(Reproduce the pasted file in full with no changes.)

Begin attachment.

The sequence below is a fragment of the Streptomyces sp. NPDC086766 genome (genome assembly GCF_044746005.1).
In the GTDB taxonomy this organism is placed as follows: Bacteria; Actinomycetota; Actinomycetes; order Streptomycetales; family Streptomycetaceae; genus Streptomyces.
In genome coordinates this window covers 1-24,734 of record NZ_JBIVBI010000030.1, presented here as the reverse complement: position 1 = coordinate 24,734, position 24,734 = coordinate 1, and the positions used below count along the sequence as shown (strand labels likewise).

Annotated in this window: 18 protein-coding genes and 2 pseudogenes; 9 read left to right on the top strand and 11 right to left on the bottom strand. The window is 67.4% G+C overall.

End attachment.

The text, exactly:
The sequence below is a fragment of the Streptomyces sp. NPDC086766 genome (genome assembly GCF_044746005.1).
In the GTDB taxonomy this organism is placed as follows: Bacteria; Actinomycetota; Actinomycetes; order Streptomycetales; family Streptomycetaceae; genus Streptomyces.
In genome coordinates this window covers 1-24,734 of record NZ_JBIVBI010000030.1, presented here as the reverse complement: position 1 = coordinate 24,734, position 24,734 = coordinate 1, and the positions used below count along the sequence as shown (strand labels likewise).

Annotated in this window: 18 protein-coding genes and 2 pseudogenes; 9 read left to right on the top strand and 11 right to left on the bottom strand. The window is 67.4% G+C overall.